This book reads like a novel. It is the second book I’ve read by Gwynne. A year or so ago, I read Empire of the Summer Moon. Both are excellent reads. Gwynne’s research is impressive, and his writing is engaging.
Andy Rooney, My War (1995, NY: Public Affairs, 2000), 333 pages including an index and a few black and white photographs.
Like many Americans, I always enjoyed listening to Andy Rooney. He was the best part of the CBS news show 60 minutes and even if I missed the show, I tried to catch Rooney’s monologue at the end. Reading this book about his war years, I could hear his voice and imagine him reading the words to me. The book is filled with insight and humor, as only Rooney was able to pull off.
Rooney was in college before the war. The draft had begun, and he had been called up for the Army. He trained to be in the artillery. Even back then, Rooney was something of a troublemaker. He told about one officer whom he disliked and who was bucking for a promotion. Rooney’s job was to put the right amount of powder bags into the gun behind the projectile. They would call out the coordinates and the bags of powder needed, and Rooney would either put too many or two few and the projectile would either fall short or overshoot the target. The officer didn’t get the promotion. After the war started, Rooney’s unit headed to England, where he received a lucky break. He transferred into the correspondence pool, become a writer from the Army’s Stars and Stripes newspaper. With a million Americans in Europe, the newspaper was a major production. It was also a training ground for those who would step up and take starring roles in American media for the rest of the century.
While in England, Rooney was assigned to a wing of the 8th Army Air Force. He would write stories about the mission and the men whose daring raids over German was attempting to crush the German industrial might. But it was a costly business as planes were often lost behind enemy lines. As a correspondent, Rooney even had an opportunity to go on such missions, including one horrific event that he describes. In this book, he also writes honestly about what he didn’t write for the newspaper. He’d heard and witnessed many horrors that he wouldn’t report on because it would not have been good for morale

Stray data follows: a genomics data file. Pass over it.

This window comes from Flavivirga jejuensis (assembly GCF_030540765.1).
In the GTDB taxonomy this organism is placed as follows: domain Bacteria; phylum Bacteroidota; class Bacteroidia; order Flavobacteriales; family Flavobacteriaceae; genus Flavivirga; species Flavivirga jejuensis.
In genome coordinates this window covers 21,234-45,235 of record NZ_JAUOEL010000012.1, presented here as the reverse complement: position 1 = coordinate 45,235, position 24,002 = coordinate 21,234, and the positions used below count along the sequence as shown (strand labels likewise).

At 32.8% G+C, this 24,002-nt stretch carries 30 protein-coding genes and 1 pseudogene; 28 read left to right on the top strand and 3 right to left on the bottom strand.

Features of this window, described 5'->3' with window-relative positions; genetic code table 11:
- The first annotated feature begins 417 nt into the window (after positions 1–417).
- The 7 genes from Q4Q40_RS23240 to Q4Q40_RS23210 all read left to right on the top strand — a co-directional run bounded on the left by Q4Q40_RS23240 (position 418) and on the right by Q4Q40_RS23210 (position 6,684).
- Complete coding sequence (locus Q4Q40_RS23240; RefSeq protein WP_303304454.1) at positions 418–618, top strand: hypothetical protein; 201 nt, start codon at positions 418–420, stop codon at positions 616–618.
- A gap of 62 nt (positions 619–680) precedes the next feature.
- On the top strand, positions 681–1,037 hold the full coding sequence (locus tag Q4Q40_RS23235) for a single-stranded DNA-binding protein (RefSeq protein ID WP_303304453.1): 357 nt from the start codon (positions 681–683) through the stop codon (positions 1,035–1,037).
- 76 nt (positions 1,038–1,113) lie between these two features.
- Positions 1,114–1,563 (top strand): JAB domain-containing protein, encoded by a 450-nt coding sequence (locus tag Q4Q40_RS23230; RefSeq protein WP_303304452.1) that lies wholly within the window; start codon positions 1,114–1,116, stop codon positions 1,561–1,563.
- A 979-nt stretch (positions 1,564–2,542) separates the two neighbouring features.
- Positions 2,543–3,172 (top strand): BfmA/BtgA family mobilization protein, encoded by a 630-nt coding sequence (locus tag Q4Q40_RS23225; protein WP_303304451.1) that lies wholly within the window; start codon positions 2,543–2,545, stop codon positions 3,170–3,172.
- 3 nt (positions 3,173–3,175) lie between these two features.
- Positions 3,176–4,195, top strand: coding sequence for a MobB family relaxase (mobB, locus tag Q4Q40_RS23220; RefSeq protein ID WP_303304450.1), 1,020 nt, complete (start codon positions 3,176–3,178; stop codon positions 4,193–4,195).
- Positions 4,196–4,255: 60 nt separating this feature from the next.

As D-Day approached, Rooney was assigned to go ashore with the Army. He spent most of the rest of the war driving his own jeep around Europe in search of stories. At times, he was dangerously close to the enemy and at other times he was enjoying the good life of food and wine. He did miss out on the Battle of the Bulge when he was temporarily reassigned to New York (each of the correspondents took turns of working a few weeks in the New York offices). But he was back toward the end of the war. When other reporters told him of the horrors of Buchenwald (one of the German concentration camps), he wouldn’t write about it as he couldn’t believe what he was hearing. He set out to see for himself, an event that continued to haunt Rooney for the rest of his life.
As the war in Europe came to an end, Rooney had a chance to travel to American bases in India, Burma and China, before traveling home.
I appreciated Rooney’s insight on heroes, which he suggests that it’s best that we don’t meet our heroes. Hemingway had been a hero of his, until he met him in Europe. He was never much of a fan of General Patton, which he remarked in one of his 60 minutes monologues. He recalled how Patton’s daughter wrote to inform him that her father wouldn’t have been impressed with him, either.
My biggest complaint about the book was Rooney’s take on my home state of North Carolina. He didn’t like the state and even questioned why his friend and North Carolina native Charles Kuralt liked it so. Sadly, Rooney had the misfortune of spending 6 months in barracks at Fort Bragg, which is one of the less nice parts of the state.
A couple of quotes:
“Patriotism and war go together. Anytime anyone gets to thinking patriotism is one of the supreme virtues, it would be a good idea to remember that there was never any group of people more patriotic than the Nazi Germans. It’s strange that a love for country brings out the vicious character in so many people. In that respect, it’s a lot like religion. Here are two things that almost everyone believe are good, patriotism and religion, but between them they account for almost all the people who ever died in a war.”
“The whole business of reporting makes me suspicious of history.”
How are you handling this pandemic and avoiding crowds? Read any good books lately?